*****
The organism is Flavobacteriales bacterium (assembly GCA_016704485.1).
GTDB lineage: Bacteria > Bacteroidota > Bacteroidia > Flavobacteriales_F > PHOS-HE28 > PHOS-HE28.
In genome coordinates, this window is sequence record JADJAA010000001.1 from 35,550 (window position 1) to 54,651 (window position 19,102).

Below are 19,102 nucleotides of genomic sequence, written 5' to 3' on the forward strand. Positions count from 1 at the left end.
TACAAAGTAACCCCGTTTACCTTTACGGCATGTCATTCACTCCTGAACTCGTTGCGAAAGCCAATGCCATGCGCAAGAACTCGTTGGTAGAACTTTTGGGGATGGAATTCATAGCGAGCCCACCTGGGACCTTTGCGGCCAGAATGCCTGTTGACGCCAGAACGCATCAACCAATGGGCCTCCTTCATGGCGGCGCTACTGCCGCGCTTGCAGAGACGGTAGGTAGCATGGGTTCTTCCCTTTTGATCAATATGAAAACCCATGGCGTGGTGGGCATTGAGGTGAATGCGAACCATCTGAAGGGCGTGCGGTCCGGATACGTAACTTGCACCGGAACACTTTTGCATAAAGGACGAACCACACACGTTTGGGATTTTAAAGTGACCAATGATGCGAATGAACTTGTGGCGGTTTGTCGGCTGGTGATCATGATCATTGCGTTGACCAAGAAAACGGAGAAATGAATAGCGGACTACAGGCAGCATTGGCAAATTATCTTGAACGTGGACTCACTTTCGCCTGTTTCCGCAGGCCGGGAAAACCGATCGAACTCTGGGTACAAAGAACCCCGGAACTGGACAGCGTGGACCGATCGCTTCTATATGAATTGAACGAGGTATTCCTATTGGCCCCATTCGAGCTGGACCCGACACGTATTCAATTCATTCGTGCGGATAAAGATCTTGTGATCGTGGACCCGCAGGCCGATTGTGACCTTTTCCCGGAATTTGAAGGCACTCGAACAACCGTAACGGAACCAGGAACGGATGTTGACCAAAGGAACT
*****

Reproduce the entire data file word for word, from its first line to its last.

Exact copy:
The organism is Flavobacteriales bacterium (assembly GCA_016704485.1).
GTDB lineage: Bacteria > Bacteroidota > Bacteroidia > Flavobacteriales_F > PHOS-HE28 > PHOS-HE28.
In genome coordinates, this window is sequence record JADJAA010000001.1 from 35,550 (window position 1) to 54,651 (window position 19,102).

Below are 19,102 nucleotides of genomic sequence, written 5' to 3' on the forward strand. Positions count from 1 at the left end.
TACAAAGTAACCCCGTTTACCTTTACGGCATGTCATTCACTCCTGAACTCGTTGCGAAAGCCAATGCCATGCGCAAGAACTCGTTGGTAGAACTTTTGGGGATGGAATTCATAGCGAGCCCACCTGGGACCTTTGCGGCCAGAATGCCTGTTGACGCCAGAACGCATCAACCAATGGGCCTCCTTCATGGCGGCGCTACTGCCGCGCTTGCAGAGACGGTAGGTAGCATGGGTTCTTCCCTTTTGATCAATATGAAAACCCATGGCGTGGTGGGCATTGAGGTGAATGCGAACCATCTGAAGGGCGTGCGGTCCGGATACGTAACTTGCACCGGAACACTTTTGCATAAAGGACGAACCACACACGTTTGGGATTTTAAAGTGACCAATGATGCGAATGAACTTGTGGCGGTTTGTCGGCTGGTGATCATGATCATTGCGTTGACCAAGAAAACGGAGAAATGAATAGCGGACTACAGGCAGCATTGGCAAATTATCTTGAACGTGGACTCACTTTCGCCTGTTTCCGCAGGCCGGGAAAACCGATCGAACTCTGGGTACAAAGAACCCCGGAACTGGACAGCGTGGACCGATCGCTTCTATATGAATTGAACGAGGTATTCCTATTGGCCCCATTCGAGCTGGACCCGACACGTATTCAATTCATTCGTGCGGATAAAGATCTTGTGATCGTGGACCCGCAGGCCGATTGTGACCTTTTCCCGGAATTTGAAGGCACTCGAACAACCGTAACGGAACCAGGAACGGATGTTGACCAAAGGAACT